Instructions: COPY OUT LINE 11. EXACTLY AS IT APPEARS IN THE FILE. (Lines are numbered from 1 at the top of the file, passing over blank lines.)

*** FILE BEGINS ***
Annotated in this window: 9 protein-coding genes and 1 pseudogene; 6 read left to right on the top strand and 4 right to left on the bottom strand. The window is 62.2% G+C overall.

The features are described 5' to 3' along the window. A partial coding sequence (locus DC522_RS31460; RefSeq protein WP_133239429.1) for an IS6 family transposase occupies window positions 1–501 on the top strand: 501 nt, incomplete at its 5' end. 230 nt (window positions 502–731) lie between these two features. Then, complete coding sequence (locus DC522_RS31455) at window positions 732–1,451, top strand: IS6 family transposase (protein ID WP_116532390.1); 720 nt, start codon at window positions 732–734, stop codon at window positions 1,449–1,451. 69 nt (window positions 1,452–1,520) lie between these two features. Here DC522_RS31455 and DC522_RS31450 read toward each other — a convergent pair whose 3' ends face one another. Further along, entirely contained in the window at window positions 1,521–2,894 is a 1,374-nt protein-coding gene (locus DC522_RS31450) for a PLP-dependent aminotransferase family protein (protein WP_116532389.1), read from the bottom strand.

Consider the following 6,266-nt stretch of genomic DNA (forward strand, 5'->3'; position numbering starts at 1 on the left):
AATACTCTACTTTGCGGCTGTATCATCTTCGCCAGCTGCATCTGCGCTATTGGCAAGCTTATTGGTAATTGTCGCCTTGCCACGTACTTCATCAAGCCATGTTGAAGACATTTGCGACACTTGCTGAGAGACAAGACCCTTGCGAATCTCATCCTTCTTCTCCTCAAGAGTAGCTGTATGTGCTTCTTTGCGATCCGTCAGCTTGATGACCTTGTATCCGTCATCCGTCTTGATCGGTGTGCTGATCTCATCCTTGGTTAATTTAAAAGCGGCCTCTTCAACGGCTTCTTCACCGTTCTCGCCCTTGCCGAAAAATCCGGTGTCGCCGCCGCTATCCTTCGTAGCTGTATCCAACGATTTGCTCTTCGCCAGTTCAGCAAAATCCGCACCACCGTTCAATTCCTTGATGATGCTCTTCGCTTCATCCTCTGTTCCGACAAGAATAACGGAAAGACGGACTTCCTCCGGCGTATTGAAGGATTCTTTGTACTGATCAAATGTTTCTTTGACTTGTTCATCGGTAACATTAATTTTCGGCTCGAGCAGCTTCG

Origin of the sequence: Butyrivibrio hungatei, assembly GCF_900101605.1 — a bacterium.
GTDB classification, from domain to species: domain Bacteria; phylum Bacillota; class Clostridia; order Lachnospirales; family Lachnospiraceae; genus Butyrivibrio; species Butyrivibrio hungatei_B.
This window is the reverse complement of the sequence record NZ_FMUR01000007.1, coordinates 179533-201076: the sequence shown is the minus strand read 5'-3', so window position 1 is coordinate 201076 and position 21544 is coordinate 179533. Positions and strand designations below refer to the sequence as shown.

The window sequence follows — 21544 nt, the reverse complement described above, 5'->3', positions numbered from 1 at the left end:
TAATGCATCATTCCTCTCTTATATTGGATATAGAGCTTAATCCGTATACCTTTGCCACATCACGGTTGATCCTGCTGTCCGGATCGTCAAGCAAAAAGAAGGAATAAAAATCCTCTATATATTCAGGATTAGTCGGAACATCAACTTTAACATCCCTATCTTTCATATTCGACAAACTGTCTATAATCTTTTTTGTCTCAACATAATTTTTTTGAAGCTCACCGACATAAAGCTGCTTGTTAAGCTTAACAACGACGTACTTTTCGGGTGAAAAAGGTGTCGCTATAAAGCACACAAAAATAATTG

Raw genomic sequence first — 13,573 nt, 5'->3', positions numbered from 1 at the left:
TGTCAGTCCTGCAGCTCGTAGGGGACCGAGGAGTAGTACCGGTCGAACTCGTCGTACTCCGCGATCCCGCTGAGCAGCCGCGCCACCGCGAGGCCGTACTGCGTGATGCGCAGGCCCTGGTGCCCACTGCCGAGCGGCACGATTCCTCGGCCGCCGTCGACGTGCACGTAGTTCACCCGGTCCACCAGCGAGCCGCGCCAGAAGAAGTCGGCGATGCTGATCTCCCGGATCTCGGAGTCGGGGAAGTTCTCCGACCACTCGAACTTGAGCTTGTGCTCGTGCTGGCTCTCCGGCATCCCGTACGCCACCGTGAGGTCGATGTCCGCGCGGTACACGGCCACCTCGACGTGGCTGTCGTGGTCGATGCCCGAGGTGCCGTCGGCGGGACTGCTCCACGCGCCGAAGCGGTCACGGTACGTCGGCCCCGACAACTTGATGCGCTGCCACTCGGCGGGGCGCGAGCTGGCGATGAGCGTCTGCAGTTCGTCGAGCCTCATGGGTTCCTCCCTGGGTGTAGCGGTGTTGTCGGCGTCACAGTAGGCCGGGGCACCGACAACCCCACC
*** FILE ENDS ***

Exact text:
TGTCAGTCCTGCAGCTCGTAGGGGACCGAGGAGTAGTACCGGTCGAACTCGTCGTACTCCGCGATCCCGCTGAGCAGCCGCGCCACCGCGAGGCCGTACTGCGTGATGCGCAGGCCCTGGTGCCCACTGCCGAGCGGCACGATTCCTCGGCCGCCGTCGACGTGCACGTAGTTCACCCGGTCCACCAGCGAGCCGCGCCAGAAGAAGTCGGCGATGCTGATCTCCCGGATCTCGGAGTCGGGGAAGTTCTCCGACCACTCGAACTTGAGCTTGTGCTCGTGCTGGCTCTCCGGCATCCCGTACGCCACCGTGAGGTCGATGTCCGCGCGGTACACGGCCACCTCGACGTGGCTGTCGTGGTCGATGCCCGAGGTGCCGTCGGCGGGACTGCTCCACGCGCCGAAGCGGTCACGGTACGTCGGCCCCGACAACTTGATGCGCTGCCACTCGGCGGGGCGCGAGCTGGCGATGAGCGTCTGCAGTTCGTCGAGCCTCATGGGTTCCTCCCTGGGTGTAGCGGTGTTGTCGGCGTCACAGTAGGCCGGGGCACCGACAACCCCACC